the comparison is made by English experts. Indeed, it is very much
open to question whether some of the Continental ships are not a long
way ahead of some of the best English ships in destructive power and
possibilities for fight. Of course the common reply to this is, that
it is no good having a fine machine unless you have the right man to
handle it. And Jack, of course,–the honest English Jack,–is the only
man in the world that really knows how to handle fighting-ships. Well,
it may be so, or it may not be so. The Englishman will undoubtedly keep
his engines going and stick to his guns till chaos engulfs him. It
seems possible, too, that he has made himself thoroughly familiar with
every detail of the machine he has got to work, and that he knows his
business in a way which leaves precious little room for more intimate
knowledge. In spite of all this, however, it cannot be denied that the
Continental navy-man is slowly but surely creeping up to the English
standard. That as a rule he is a man of better family than the English
navy-man, that his conditions of service are more favourable, and
that his food and accommodation are better, are all in his favour.
He may lack the steadiness and the grit of the old original English
hearts of oak. Still, he is coming on and making progress; whereas the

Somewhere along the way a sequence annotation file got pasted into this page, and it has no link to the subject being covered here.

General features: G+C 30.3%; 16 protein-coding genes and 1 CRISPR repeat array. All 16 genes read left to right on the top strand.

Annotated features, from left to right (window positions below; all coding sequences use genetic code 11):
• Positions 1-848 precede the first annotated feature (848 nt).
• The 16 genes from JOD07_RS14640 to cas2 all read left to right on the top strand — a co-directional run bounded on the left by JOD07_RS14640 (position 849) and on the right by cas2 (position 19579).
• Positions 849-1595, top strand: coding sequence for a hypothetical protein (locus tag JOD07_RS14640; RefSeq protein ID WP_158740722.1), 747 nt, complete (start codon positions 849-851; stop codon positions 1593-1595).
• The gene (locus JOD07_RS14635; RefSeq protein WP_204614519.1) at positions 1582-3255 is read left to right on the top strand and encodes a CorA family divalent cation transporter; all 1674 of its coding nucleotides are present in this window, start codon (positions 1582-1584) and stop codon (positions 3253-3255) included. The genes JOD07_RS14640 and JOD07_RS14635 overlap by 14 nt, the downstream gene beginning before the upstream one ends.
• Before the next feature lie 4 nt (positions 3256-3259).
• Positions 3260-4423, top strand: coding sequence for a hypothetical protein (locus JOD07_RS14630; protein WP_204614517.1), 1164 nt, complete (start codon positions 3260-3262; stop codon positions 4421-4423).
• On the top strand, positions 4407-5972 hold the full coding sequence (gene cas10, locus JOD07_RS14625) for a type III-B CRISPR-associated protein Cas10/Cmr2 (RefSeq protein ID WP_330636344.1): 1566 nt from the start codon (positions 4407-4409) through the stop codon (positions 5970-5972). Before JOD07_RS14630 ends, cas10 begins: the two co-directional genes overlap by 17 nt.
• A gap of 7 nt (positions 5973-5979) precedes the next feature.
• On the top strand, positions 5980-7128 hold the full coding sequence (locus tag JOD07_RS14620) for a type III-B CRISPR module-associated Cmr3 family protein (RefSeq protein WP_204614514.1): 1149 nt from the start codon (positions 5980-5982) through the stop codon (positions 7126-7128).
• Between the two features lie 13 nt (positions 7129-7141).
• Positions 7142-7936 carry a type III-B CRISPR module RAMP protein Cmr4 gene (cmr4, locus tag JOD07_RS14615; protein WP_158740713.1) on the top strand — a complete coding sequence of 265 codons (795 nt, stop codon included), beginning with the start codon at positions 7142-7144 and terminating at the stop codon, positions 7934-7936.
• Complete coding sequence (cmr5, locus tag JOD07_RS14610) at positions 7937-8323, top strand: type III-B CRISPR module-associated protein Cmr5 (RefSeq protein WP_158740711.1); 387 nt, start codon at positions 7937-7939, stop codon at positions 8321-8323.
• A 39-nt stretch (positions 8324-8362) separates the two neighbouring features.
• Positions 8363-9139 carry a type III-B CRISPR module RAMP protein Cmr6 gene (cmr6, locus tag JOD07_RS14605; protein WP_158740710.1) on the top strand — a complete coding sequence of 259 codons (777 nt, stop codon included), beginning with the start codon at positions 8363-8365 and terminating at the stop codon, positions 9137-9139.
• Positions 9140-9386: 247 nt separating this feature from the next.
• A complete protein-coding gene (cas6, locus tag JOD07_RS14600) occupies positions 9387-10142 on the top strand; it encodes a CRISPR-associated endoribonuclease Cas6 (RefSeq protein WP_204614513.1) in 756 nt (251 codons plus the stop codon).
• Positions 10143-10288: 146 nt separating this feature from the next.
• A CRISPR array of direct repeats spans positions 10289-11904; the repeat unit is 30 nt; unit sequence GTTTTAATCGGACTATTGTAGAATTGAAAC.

old original English hearts of oak do not appear to be getting much
“forrader.” Besides, it is well known that the English do not possess
anything like enough of them, and those whom they do possess have such
a love for the service that they take particularly good care to warn
would-be recruits off it.

From time immemorial the English have made a point of treating the
saviours of their country meanly and shabbily. In the Crimea the
English troops were half-starved and went about in rags, while a lot
of broad-shouldered, genial Englishmen made fortunes out of army
contracts. It was the same in the Transvaal, and it will be the same
whenever England is at war. In peace-time she does manage to keep her
soldiers and sailors decently dressed, but it is notorious that she
nips them in the paunch, and that the roast beef and plum-pudding and
flagons of October which are supposed to be the meat and drink of John
Bull are not considered good for his brave defenders. A beef-fed army
and a beef-fed navy are what Englishmen believe they get for their
money. The rank and file of the army and navy are better informed. With
a navy that is undersized, undermanned, underfed, and underpaid, the
English chances of triumph, when her real strength is put to the test,
are problematical. Meanwhile, we may comfort ourselves with Mr. Kipling
and the _Daily Telegraph_.